What is a "battleground state?"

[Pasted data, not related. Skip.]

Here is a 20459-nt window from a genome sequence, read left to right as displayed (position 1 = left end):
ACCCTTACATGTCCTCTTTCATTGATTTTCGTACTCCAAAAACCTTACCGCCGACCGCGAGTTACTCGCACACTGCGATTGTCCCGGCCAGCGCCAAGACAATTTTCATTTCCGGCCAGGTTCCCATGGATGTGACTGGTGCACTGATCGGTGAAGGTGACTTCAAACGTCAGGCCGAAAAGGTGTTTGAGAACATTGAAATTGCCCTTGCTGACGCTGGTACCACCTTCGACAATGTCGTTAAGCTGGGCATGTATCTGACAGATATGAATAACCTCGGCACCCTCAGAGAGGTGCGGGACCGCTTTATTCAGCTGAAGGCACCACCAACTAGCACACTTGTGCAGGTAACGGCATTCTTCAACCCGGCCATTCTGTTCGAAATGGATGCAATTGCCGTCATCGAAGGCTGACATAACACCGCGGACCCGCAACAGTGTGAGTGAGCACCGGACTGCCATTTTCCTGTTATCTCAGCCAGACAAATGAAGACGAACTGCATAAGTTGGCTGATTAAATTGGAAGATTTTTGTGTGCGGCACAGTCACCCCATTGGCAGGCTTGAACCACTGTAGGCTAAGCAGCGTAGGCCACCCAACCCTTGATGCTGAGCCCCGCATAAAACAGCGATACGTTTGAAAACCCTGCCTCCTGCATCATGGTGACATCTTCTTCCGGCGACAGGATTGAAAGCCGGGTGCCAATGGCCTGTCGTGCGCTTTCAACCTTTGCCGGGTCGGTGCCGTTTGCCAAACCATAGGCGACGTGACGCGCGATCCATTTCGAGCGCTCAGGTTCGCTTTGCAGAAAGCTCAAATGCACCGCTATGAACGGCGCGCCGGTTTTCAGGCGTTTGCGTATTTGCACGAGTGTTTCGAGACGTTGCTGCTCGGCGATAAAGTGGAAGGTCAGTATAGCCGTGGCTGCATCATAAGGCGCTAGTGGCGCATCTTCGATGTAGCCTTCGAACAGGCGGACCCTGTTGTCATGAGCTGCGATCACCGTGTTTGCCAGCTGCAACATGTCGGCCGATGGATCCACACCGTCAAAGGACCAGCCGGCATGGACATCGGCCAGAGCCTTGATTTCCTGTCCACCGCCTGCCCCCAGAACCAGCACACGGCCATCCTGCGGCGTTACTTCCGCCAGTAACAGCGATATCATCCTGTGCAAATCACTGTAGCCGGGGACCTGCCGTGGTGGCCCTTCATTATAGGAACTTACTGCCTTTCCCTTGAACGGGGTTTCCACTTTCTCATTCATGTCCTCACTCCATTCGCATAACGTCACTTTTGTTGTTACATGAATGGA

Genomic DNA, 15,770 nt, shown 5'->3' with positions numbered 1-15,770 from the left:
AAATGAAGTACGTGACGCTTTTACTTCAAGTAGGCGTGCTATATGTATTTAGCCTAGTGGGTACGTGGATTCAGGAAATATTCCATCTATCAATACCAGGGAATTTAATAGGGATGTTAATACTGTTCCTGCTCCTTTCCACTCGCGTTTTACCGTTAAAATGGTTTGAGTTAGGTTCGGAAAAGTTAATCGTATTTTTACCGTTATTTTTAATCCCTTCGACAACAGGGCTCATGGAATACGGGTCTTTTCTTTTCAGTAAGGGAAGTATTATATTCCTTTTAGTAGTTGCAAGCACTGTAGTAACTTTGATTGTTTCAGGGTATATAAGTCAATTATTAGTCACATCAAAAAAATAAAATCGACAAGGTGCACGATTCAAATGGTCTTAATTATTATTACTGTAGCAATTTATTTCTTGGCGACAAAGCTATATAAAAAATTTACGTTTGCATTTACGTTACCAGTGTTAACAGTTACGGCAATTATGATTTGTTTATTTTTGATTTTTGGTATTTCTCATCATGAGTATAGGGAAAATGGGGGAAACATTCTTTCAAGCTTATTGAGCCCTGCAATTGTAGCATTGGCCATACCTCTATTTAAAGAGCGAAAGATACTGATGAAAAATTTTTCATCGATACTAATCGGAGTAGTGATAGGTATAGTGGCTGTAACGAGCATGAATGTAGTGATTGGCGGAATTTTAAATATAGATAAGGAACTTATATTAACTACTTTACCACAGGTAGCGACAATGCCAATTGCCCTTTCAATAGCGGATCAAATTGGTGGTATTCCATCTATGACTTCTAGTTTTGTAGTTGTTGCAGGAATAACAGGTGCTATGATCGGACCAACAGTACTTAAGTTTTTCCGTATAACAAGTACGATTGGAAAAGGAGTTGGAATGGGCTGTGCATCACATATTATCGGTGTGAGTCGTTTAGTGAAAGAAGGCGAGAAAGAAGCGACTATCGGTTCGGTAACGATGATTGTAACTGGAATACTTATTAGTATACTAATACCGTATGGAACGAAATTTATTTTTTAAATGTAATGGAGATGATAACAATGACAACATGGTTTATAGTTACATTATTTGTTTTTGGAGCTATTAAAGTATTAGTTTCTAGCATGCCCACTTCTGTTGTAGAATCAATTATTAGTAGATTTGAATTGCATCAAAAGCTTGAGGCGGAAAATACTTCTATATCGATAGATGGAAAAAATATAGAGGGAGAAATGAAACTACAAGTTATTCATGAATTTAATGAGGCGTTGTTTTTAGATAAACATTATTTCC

A "Battleground State" is any state where the public opinion polls show that the state could vote for either candidate on election day. In this sense, the state could be called a "toss up." Most polls have a margin of error of about 4 points. If a candidate has a lead that is less than the margin of error, that state could vote the other way when the final tally is done on election night. Also, states that traditional vote for the candidate of one party but that polls show are leaning toward the candidate of the non-traditional party could also be considered a battleground state. In 2008, Virginia is a good example. The state has gone Republican in every election since 1964 (when it joined in the landslide against Barry Goldwater, keeping Lyndon Johnson in the White House after the assassination of John F. Kennedy). Polls show the Democratic candidate, Barack Obama, leading by about 12 percentage points as the election comes to a close. Virginia is a battleground state in the 2008 presidential election.

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